-Dougherty

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'You know that word that starts with B?' — Alain Vigneault makes his point after frustrating Flyers loss

'You know that word that starts with B?' — Alain Vigneault makes his point after frustrating Flyers loss

Every so often, ever since training camp in mid-September, Alain Vigneault will remind everyone he wasn't here last year or the years prior.

He'll do so amicably when questions arise about a past season or trend with the club he now coaches. Vigneault likes to focus on the present and what's ahead.

After all, he doesn't want to act as if he's openly criticizing what happened before him. 

"It's the start of a new era, a new group," he said Sept. 13, Day 1 of training camp.

If he didn't know, the type of loss the Flyers suffered Thursday night has become a recurring theme in recent years, the kind that drives the fan base up a wall. One night, the Flyers will look like world-beaters against the NHL's elite. Another night, they'll lose a game that had victory written all over it, leaving fans scratching their heads.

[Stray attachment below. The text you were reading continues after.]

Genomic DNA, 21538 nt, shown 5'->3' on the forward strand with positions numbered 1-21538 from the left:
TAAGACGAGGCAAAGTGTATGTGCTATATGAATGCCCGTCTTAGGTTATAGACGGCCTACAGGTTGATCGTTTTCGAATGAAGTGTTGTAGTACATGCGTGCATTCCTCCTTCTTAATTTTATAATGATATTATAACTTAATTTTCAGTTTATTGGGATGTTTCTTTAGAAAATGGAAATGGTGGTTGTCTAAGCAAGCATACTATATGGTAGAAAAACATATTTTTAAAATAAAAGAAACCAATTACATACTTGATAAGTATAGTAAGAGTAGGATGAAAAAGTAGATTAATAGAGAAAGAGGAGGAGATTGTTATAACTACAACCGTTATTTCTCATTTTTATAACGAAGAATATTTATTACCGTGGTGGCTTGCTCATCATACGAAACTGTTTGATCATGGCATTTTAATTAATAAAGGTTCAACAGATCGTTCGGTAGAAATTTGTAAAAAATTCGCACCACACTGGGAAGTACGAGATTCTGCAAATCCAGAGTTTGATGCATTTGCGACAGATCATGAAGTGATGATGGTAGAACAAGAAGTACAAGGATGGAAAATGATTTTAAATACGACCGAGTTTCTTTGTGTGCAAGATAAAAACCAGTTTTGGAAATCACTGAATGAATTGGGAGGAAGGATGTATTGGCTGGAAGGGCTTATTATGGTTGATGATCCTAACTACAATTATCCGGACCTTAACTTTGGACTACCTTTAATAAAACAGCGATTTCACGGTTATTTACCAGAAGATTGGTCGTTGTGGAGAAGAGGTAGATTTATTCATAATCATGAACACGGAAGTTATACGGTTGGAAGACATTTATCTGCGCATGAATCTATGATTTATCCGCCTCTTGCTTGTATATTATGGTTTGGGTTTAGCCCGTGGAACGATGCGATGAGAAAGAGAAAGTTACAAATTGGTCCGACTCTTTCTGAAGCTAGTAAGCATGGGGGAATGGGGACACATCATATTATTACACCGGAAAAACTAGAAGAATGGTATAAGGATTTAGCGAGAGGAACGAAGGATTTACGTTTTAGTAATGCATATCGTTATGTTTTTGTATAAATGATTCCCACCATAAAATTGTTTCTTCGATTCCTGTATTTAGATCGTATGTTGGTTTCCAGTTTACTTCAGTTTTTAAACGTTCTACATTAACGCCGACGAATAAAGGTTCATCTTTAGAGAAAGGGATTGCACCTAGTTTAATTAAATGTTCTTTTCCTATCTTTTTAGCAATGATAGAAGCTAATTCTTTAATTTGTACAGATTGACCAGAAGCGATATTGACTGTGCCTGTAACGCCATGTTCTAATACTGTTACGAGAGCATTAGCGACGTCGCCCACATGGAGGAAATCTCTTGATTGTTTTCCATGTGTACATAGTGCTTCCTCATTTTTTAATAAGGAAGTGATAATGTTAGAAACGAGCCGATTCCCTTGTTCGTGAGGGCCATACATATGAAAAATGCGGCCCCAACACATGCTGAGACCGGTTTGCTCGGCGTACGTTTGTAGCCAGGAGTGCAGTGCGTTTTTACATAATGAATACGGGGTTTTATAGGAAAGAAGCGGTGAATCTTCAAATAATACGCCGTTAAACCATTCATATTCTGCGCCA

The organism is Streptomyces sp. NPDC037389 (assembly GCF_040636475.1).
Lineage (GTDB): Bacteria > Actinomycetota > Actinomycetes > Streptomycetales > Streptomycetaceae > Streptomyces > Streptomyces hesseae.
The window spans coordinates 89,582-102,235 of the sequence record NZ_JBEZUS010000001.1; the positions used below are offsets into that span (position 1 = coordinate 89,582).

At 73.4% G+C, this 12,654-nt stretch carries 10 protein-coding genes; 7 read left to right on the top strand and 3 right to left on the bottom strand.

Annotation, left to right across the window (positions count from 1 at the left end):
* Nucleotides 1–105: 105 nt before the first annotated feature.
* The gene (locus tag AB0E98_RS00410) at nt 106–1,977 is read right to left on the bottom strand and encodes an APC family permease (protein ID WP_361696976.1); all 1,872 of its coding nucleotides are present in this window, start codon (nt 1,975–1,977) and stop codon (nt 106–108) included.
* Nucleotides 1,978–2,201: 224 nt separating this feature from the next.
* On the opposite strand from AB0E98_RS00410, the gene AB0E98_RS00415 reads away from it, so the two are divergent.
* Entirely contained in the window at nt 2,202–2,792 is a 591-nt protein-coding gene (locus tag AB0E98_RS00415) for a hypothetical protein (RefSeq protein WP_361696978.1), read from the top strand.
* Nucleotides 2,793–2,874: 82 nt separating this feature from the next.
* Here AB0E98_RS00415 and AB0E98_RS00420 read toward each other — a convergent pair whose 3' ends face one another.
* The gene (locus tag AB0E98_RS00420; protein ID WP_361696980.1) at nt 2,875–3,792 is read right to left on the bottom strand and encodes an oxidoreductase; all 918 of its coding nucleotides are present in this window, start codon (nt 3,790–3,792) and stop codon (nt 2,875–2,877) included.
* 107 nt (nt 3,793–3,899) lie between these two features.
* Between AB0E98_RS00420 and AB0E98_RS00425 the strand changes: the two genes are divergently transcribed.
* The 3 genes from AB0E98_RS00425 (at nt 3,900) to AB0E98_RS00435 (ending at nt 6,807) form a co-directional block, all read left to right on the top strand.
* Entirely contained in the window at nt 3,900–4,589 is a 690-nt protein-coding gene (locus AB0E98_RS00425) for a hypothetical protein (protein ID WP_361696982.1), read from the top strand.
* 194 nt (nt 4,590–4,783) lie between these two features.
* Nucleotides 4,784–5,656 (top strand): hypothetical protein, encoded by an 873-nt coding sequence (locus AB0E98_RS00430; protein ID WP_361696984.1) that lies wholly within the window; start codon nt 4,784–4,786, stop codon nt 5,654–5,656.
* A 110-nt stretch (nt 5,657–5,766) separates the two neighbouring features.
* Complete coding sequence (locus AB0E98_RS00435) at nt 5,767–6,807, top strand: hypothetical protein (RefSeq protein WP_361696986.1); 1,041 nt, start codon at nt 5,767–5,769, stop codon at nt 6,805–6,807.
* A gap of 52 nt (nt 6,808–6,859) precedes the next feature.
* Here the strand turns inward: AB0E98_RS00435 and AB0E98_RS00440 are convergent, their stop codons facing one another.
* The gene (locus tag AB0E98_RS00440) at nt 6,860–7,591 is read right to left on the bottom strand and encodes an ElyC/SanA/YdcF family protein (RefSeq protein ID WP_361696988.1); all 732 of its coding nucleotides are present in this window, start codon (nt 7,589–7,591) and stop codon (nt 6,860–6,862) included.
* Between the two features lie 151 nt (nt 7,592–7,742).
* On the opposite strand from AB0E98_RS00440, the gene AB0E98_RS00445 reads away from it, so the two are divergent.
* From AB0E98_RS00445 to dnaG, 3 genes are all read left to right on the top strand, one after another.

Except, Flyers fans are no longer dumbfounded by those types of losses because, quite frankly, their team has tended to suffer them predictably.

On Thursday night at the Wells Fargo Center, the Flyers lost, 4-1, to the Canadiens, who are on the outside looking in at the playoff picture and had lost nine of their previous 11 games. What made the defeat particularly maddening was that the Flyers had just made a significant statement by beating the league's three best teams — the Capitals, Bruins and Blues — in the past four games.

The win over defending champion St. Louis came Wednesday night on the road. So on Thursday night, the Flyers were facing the second game of a back-to-back set, coming off the high of beating the champs in their building, and playing without either of their regular two goalies (see observations).